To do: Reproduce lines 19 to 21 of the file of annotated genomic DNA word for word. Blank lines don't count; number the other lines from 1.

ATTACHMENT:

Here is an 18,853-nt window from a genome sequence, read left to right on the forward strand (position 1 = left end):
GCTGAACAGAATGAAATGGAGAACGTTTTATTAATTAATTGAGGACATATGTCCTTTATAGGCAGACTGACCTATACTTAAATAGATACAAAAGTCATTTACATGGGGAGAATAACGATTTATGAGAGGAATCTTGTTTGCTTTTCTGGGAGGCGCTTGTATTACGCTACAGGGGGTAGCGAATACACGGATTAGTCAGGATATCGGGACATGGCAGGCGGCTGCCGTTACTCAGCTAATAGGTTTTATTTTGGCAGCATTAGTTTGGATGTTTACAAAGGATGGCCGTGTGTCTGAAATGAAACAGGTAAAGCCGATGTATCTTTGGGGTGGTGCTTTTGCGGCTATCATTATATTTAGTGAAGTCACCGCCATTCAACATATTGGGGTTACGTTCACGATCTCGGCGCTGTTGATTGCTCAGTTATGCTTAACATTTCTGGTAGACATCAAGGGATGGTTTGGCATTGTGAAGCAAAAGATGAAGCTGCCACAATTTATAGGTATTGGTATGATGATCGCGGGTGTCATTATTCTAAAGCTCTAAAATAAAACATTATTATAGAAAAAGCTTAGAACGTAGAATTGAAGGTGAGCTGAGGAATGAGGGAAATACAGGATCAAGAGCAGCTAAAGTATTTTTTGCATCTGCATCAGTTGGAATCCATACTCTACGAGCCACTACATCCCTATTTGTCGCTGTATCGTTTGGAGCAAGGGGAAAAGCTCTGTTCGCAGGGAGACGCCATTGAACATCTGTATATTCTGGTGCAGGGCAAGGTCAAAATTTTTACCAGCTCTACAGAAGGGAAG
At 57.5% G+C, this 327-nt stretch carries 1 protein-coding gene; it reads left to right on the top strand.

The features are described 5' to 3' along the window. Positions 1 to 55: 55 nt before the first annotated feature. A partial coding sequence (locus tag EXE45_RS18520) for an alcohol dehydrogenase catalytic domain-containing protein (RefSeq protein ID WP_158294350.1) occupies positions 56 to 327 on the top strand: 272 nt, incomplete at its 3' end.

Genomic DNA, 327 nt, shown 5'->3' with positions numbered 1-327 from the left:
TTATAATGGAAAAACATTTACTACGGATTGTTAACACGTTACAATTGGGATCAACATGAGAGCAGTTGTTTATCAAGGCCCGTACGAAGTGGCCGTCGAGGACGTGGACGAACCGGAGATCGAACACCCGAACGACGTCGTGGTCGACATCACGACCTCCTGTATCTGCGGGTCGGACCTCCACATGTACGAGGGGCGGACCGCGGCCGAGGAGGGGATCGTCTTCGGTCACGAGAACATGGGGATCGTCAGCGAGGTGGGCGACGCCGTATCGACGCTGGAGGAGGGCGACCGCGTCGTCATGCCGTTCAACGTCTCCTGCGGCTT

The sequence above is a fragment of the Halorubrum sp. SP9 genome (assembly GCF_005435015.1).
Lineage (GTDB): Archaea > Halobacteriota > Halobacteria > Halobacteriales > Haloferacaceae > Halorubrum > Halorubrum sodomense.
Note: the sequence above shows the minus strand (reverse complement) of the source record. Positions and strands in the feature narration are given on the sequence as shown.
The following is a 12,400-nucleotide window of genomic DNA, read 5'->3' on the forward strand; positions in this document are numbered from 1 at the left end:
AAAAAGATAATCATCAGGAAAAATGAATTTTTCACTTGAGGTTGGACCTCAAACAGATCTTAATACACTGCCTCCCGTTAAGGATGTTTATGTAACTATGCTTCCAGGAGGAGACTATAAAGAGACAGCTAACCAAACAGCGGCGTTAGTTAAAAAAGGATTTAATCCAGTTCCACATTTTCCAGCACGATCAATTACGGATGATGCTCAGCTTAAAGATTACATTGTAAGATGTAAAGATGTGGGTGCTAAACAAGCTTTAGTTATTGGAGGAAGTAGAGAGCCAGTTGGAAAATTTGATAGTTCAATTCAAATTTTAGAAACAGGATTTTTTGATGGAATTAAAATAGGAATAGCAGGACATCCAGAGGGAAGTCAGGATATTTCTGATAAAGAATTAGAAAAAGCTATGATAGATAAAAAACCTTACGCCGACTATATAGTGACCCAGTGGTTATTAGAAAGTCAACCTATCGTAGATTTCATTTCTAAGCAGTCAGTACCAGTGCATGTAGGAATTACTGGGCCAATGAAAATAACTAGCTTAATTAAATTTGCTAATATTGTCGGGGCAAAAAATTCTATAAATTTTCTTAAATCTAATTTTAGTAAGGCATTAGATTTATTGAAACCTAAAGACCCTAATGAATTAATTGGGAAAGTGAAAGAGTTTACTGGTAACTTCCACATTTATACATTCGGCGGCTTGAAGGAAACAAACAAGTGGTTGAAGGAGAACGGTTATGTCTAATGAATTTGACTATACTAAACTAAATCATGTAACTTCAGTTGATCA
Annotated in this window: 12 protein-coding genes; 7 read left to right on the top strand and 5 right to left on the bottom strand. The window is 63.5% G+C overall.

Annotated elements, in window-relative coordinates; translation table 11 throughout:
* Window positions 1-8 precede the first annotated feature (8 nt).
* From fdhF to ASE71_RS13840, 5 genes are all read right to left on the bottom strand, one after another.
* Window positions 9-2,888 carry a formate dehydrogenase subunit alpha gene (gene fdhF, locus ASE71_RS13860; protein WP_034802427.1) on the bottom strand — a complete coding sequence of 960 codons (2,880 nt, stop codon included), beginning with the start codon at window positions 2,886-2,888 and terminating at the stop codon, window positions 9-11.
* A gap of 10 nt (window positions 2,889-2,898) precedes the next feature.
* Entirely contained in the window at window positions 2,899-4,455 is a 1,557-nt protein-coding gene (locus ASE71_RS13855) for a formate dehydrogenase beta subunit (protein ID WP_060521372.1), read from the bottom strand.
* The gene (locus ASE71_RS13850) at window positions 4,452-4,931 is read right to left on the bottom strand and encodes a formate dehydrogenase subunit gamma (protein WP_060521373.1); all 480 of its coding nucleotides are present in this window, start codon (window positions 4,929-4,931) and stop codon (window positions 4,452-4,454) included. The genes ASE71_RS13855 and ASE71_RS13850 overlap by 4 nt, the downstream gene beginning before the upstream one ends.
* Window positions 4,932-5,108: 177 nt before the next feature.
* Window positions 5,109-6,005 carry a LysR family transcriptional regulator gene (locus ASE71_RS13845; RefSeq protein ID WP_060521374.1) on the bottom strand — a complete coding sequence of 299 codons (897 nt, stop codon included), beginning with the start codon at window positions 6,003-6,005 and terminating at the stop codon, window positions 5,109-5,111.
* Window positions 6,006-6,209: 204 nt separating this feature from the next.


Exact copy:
* The gene (locus ASE71_RS13850) at window positions 4,452-4,931 is read right to left on the bottom strand and encodes a formate dehydrogenase subunit gamma (protein WP_060521373.1); all 480 of its coding nucleotides are present in this window, start codon (window positions 4,929-4,931) and stop codon (window positions 4,452-4,454) included. The genes ASE71_RS13855 and ASE71_RS13850 overlap by 4 nt, the downstream gene beginning before the upstream one ends.
* Window positions 4,932-5,108: 177 nt before the next feature.
* Window positions 5,109-6,005 carry a LysR family transcriptional regulator gene (locus ASE71_RS13845; RefSeq protein ID WP_060521374.1) on the bottom strand — a complete coding sequence of 299 codons (897 nt, stop codon included), beginning with the start codon at window positions 6,003-6,005 and terminating at the stop codon, window positions 5,109-5,111.